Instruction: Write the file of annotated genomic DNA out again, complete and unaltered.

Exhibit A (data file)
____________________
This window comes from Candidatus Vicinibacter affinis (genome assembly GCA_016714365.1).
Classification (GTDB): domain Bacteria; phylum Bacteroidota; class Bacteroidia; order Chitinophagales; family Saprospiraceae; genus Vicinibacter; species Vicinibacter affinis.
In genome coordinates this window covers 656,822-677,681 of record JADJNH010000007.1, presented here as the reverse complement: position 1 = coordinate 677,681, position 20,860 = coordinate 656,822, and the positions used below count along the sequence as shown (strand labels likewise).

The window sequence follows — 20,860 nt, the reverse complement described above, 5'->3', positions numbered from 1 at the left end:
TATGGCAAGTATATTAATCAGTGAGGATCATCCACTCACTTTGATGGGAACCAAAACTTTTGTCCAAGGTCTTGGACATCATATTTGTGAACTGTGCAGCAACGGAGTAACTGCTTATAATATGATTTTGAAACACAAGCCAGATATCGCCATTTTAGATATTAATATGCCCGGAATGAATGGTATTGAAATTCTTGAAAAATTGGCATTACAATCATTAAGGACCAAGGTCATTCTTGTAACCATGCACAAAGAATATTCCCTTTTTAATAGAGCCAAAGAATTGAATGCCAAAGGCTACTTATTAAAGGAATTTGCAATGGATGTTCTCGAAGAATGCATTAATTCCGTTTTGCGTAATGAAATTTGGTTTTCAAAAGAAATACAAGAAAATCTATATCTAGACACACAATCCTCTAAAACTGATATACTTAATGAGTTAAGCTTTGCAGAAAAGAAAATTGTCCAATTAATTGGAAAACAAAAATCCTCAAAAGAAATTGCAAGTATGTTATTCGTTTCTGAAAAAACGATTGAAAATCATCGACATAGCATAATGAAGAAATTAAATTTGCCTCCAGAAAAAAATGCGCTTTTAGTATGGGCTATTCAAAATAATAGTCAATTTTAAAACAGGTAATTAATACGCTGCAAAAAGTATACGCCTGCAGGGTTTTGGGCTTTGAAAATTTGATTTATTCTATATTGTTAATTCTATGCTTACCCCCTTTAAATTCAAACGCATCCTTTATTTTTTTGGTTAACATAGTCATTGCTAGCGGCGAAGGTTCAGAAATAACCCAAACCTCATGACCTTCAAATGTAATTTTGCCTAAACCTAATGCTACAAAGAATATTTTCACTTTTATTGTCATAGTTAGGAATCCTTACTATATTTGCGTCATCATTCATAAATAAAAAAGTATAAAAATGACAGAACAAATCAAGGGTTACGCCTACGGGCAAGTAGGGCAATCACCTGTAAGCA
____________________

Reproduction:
This window comes from Candidatus Vicinibacter affinis (genome assembly GCA_016714365.1).
Classification (GTDB): domain Bacteria; phylum Bacteroidota; class Bacteroidia; order Chitinophagales; family Saprospiraceae; genus Vicinibacter; species Vicinibacter affinis.
In genome coordinates this window covers 656,822-677,681 of record JADJNH010000007.1, presented here as the reverse complement: position 1 = coordinate 677,681, position 20,860 = coordinate 656,822, and the positions used below count along the sequence as shown (strand labels likewise).

The window sequence follows — 20,860 nt, the reverse complement described above, 5'->3', positions numbered from 1 at the left end:
TATGGCAAGTATATTAATCAGTGAGGATCATCCACTCACTTTGATGGGAACCAAAACTTTTGTCCAAGGTCTTGGACATCATATTTGTGAACTGTGCAGCAACGGAGTAACTGCTTATAATATGATTTTGAAACACAAGCCAGATATCGCCATTTTAGATATTAATATGCCCGGAATGAATGGTATTGAAATTCTTGAAAAATTGGCATTACAATCATTAAGGACCAAGGTCATTCTTGTAACCATGCACAAAGAATATTCCCTTTTTAATAGAGCCAAAGAATTGAATGCCAAAGGCTACTTATTAAAGGAATTTGCAATGGATGTTCTCGAAGAATGCATTAATTCCGTTTTGCGTAATGAAATTTGGTTTTCAAAAGAAATACAAGAAAATCTATATCTAGACACACAATCCTCTAAAACTGATATACTTAATGAGTTAAGCTTTGCAGAAAAGAAAATTGTCCAATTAATTGGAAAACAAAAATCCTCAAAAGAAATTGCAAGTATGTTATTCGTTTCTGAAAAAACGATTGAAAATCATCGACATAGCATAATGAAGAAATTAAATTTGCCTCCAGAAAAAAATGCGCTTTTAGTATGGGCTATTCAAAATAATAGTCAATTTTAAAACAGGTAATTAATACGCTGCAAAAAGTATACGCCTGCAGGGTTTTGGGCTTTGAAAATTTGATTTATTCTATATTGTTAATTCTATGCTTACCCCCTTTAAATTCAAACGCATCCTTTATTTTTTTGGTTAACATAGTCATTGCTAGCGGCGAAGGTTCAGAAATAACCCAAACCTCATGACCTTCAAATGTAATTTTGCCTAAACCTAATGCTACAAAGAATATTTTCACTTTTATTGTCATAGTTAGGAATCCTTACTATATTTGCGTCATCATTCATAAATAAAAAAGTATAAAAATGACAGAACAAATCAAGGGTTACGCCTACGGGCAAGTAGGGCAATCACCTGTAAGCA